How do those elite few actually achieve what they set out to do? Do they have a special system? More motivation? More time? What are their secrets? 

Nutrition nourishment is revealing the top 10 research-proven strategies to help you make 2017 your year of success; And it may not be as hard as you might think- there are some really easy ways to set yourself on the path to success.

1. Keep your Resolutions Simple

Sometimes people find themselves aiming for an overhaul of their entire lifestyle, and this is simply a recipe for disappointment and guilt. It may be understandable at this time of year, when self-improvement is on your mind, but experience shows these things can’t all be achieved at once. The best approach is to focus clearly on one or two of your most important goals.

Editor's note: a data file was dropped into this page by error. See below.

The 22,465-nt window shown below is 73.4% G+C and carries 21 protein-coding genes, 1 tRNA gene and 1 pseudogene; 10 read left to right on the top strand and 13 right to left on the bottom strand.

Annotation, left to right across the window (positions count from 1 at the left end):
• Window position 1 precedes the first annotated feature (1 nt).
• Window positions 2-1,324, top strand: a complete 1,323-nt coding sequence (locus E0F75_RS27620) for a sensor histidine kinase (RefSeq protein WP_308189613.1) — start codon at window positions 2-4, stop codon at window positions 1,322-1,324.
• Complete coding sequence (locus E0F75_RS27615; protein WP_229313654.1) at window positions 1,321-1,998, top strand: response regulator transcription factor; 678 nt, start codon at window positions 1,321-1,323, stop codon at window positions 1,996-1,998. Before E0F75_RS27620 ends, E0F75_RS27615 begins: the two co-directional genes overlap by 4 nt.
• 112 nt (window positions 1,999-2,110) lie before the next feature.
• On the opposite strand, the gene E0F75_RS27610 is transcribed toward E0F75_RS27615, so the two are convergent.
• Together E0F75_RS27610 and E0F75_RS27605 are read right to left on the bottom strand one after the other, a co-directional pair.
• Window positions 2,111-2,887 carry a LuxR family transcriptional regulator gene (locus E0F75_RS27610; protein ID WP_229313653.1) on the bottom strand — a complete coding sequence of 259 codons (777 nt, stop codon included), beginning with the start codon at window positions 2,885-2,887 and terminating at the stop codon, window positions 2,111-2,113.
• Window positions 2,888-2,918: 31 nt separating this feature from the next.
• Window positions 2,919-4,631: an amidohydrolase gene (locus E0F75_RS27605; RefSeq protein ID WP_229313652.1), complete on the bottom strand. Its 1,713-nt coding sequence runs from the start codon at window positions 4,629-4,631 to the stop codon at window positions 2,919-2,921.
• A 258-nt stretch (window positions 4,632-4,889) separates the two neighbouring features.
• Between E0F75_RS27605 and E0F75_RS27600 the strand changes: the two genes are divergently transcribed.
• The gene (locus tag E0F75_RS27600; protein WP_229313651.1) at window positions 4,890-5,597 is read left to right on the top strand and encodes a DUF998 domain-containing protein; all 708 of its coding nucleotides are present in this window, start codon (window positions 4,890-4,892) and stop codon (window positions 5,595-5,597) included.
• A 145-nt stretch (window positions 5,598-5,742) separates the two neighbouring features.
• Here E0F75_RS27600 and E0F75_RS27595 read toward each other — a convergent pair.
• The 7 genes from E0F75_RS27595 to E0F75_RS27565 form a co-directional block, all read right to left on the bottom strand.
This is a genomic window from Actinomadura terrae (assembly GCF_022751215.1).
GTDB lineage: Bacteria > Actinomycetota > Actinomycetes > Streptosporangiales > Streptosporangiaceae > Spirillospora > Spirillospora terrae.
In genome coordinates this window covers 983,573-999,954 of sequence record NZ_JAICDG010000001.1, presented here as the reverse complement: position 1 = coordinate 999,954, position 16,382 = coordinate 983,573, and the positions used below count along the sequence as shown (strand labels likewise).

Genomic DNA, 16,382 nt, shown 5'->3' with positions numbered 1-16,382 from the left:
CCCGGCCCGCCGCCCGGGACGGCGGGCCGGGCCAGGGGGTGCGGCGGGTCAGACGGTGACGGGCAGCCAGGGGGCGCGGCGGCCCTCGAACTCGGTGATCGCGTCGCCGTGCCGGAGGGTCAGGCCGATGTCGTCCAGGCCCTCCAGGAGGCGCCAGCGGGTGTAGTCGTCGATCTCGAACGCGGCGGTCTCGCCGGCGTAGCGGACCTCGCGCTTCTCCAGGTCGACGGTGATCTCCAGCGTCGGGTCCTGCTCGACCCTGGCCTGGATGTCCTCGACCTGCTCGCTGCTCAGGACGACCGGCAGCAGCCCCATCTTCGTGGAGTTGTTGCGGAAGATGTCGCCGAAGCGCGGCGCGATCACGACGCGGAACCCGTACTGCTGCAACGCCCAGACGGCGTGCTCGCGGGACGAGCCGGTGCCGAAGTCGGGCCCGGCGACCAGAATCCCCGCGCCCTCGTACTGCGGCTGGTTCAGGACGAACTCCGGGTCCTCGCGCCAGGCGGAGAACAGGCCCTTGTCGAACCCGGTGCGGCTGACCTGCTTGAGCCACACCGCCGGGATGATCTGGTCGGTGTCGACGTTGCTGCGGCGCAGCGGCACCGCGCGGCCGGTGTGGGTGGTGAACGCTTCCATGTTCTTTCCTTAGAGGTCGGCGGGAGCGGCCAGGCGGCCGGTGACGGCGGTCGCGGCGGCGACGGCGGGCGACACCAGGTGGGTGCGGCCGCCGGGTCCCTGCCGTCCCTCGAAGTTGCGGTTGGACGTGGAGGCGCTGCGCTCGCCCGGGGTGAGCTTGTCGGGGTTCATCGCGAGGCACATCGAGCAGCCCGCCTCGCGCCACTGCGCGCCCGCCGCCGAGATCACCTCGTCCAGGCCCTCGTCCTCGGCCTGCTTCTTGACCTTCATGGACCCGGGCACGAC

2. Choose Carefully

But which to choose? Well, you might like to concentrate on those that will have the greatest impact on your happiness, health and fulfilment. For example, giving up smoking will obviously improve your health, but it will also give you a sense of pride and will make you happy (but perhaps not immediately!)

3. Be Realistic

Don’t aim too high and ignore reality – consider your previous experience with resolutions. What led to failure then? It may be that you resolved to lose too much weight or save an unrealistic amount of money. Remember, there will always be more opportunities to start on the next phase, so set realistic goals. Or if you don’t want to hold back, set clear short-term goals on your way to a big achievement. Which leads to tip number four.

4. Create Bite-sized portions

Break goals down to manageable chunks. This is perhaps the most essential ingredient for success, as the more planning you do now, the more likely you are to get there in the end. The planning process is when you build up that all-important willpower which you will undoubtedly need to fall back on along the way. Set clear, realistic goals such as saving $30 a month, or going for a run once a week. Decide exactly how you will make this happen.